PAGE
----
But last night, she turned in a great speech. It has been a long times since I actually got into one. When she quoted Harriet Tubman? Damn. That was something.
But her best line of the speech, and the one that the Obama people have to like the most was this one:
Most of all, I ran to stand up for all those who have been invisible to their government for eight long years. Those are the reasons I ran for president, and those are the reasons I support Barack Obama for president.
I want you to ask yourselves: Were you in this campaign just for me? Or were you in it for that young Marine and others like him? Were you in it for that mom struggling with cancer while raising her kids? Were you in it for that boy and his mom surviving on the minimum wage? Were you in it for all the people in this country who feel invisible?
Voting for McCain will do nothing to help those issues, and that was a masterful way to make that point.
Thinking back to the primary, I remember wondering about Hillary's electability. That was my big concern about her. I never doubted that she could govern, but I thought that the best way to raise money for the right was to use her name. Irrational as it often seems, people on the right just hate her. When I thought she was going to be the nominee, I suggested that was a little overblown--that the right would go after who ever we put up. In retrospect, of course, that is clearly true. McCain, after swearing off Swift-Boating style, now endorses it. They will do anything to make Obama a monster.
And that is the rather interesting thing, isn't it? After forcing us over the last 40 years to believe that Republicans believe in "family values" we have this situation--where a divorced and admitted womanizer who married into his money is running against a guy who grew up in a one parent household and worked his way up the ladder, forming what certainly appears to be a very healthy family along the way. Hard work, family values, commitment, etc., right?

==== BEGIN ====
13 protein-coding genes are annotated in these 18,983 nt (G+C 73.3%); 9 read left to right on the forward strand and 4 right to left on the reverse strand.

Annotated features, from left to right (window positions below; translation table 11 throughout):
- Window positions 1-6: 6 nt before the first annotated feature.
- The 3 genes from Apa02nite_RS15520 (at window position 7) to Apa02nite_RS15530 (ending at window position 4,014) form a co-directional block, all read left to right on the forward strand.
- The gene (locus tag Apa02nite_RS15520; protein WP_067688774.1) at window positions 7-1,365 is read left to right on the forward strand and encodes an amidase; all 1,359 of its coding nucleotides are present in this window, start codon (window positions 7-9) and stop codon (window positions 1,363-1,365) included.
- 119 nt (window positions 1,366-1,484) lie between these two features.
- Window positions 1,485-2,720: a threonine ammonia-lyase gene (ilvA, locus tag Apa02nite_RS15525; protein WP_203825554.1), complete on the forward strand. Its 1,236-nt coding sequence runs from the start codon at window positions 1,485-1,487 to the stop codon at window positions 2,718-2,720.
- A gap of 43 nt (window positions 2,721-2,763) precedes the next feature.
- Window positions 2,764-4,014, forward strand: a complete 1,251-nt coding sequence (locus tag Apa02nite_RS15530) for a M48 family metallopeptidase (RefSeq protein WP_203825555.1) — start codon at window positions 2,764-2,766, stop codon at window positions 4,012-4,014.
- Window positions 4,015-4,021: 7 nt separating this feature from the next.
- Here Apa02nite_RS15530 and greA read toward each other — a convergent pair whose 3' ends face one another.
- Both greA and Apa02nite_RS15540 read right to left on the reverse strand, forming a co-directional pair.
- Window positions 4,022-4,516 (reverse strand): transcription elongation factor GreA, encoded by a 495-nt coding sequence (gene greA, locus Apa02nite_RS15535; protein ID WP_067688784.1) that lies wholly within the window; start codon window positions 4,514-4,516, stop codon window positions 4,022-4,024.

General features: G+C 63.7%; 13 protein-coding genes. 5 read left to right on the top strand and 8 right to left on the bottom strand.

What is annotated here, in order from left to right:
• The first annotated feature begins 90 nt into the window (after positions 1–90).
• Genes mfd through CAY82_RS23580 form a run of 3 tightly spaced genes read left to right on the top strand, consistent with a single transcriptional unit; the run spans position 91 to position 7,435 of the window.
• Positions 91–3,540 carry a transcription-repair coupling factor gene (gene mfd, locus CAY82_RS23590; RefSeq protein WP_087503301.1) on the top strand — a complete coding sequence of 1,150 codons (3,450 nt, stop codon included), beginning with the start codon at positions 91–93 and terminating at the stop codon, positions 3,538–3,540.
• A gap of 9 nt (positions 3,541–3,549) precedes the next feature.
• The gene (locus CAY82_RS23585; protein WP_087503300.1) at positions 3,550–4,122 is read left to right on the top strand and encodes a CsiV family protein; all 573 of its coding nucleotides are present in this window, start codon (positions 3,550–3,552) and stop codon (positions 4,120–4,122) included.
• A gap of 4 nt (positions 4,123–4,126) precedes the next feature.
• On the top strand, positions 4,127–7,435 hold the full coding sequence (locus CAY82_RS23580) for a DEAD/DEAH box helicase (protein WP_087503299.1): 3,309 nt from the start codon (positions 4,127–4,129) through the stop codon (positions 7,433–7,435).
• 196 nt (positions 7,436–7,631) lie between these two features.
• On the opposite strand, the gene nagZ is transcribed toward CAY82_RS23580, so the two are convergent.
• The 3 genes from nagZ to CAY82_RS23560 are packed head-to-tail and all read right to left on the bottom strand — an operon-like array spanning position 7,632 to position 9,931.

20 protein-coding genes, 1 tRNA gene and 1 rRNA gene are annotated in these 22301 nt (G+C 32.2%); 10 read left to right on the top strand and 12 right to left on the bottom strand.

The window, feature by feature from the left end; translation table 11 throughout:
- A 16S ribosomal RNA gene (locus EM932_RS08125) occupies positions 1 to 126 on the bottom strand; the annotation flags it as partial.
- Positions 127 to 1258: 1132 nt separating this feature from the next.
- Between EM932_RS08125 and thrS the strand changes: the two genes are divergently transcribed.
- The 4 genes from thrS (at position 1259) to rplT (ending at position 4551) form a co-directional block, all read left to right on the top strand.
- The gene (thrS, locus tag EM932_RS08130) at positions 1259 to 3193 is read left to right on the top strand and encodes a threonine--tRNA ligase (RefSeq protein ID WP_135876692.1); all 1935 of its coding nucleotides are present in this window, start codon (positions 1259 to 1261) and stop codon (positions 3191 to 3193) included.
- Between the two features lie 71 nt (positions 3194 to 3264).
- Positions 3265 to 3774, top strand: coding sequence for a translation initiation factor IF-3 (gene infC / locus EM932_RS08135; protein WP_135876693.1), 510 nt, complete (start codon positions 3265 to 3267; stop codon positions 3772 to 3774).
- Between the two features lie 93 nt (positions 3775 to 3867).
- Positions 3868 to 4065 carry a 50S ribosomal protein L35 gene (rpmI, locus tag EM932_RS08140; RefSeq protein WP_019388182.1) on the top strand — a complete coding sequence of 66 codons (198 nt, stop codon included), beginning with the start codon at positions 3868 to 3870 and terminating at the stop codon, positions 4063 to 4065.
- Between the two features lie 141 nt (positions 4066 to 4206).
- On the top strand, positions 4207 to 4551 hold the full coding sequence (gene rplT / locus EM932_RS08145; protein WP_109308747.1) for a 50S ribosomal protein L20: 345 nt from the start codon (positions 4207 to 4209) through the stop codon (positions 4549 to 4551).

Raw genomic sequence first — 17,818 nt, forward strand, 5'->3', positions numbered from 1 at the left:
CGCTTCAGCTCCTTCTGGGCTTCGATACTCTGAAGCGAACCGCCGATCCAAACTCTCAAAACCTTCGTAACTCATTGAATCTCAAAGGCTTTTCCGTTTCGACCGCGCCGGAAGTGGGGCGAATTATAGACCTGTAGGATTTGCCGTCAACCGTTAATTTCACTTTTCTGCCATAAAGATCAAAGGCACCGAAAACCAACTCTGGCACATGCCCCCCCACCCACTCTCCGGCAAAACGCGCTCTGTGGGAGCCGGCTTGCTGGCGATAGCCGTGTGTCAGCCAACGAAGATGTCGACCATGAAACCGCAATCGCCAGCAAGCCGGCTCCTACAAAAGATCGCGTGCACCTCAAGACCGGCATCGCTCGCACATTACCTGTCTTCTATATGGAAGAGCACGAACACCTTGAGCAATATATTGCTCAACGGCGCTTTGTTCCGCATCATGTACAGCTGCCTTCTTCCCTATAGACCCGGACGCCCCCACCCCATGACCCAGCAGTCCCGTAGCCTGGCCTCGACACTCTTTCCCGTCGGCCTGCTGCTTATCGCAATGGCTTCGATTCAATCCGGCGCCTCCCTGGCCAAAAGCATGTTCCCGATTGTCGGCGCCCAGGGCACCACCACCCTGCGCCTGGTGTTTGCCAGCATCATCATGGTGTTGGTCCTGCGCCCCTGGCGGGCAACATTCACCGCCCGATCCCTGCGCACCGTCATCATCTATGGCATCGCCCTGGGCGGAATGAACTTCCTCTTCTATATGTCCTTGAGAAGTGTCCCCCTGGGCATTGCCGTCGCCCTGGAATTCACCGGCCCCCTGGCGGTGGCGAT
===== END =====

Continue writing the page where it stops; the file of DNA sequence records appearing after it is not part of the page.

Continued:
Several observers noted that the Obama family presented up there Monday night, and through this campaign, has been far more traditional, and far more conservative, and far more familial, than anything the Republicans have tried to force down our throats.
Some of my real frustration of late comes from this lack of basic honesty and even decency in our political discourse. Oppositional responses are required, even if they are dishonest and clearly wrong--what Jon Stewart might call the "Crossfire effect." Calling something as a lie--as when the SwiftBoaters first disparaged John Kerry's service in VN--seems out of the Media's playbook. They have to address how it "played" politically. That made this Juan Williams reaction to Michelle Obama particularly refreshing. Calling it what it was.
Contrast that to those crickets you hear when you turn to the religious right--the self-proclaimed defenders of the family. Any of them standing up and applauding the Obama's work ethic, or approach to family, or, gasp, "family values?" Nope. Those are the same crickets you hear when you turn to them for moral outrage on torture.
No, we are forced to choose between Obama as "messiah" or Obama as "monster." Can't just see him as a great example of the American story. A great example of the American Dream, dare I say. Sullivan notes the complete disconnect between the rhetoric of the right regarding work and effort and reward and family, and how they address their own candidates:
"Mitt Romney is a bad thug, which is why he'd be a fatal choice for McCain. And so it was rather bizarre to hear him say that John McCain deserves all his houses/mansions/compounds because of the 'hard work' of McCain and his wife. McCain, to my knowledge, has never had a private sector job - unless you count working for his father-in-law - and his wife is a largely absentee heiress to her father's beer fortune. They inherited their fabulous life-style, and did nothing to earn it, unlike Mitt. For good measure, Romney, McCain and Bush were all products of the affirmative action called rich-and/or-powerful daddy. Obama did it all with no father and no inheritance. But he's the elitist. Their chutzpah is enough to drive you up the wall."How dare he? No inheritance AND black? And still successful? Nope. He has to be a monster who kills live babies and secretly loves Bin Laden. When John Kerry married Theresa Heinz, he was a gold digging liberal. McCain, on the other hand, has received permission to cheat on his first wife because of his POW status.
I have said this before, but it merits repeating. I don't ever want to be lectured on moral values by anyone who has stood with these people. Just save it. And stop sending on those emails that whisper that Obama "might be a muslim."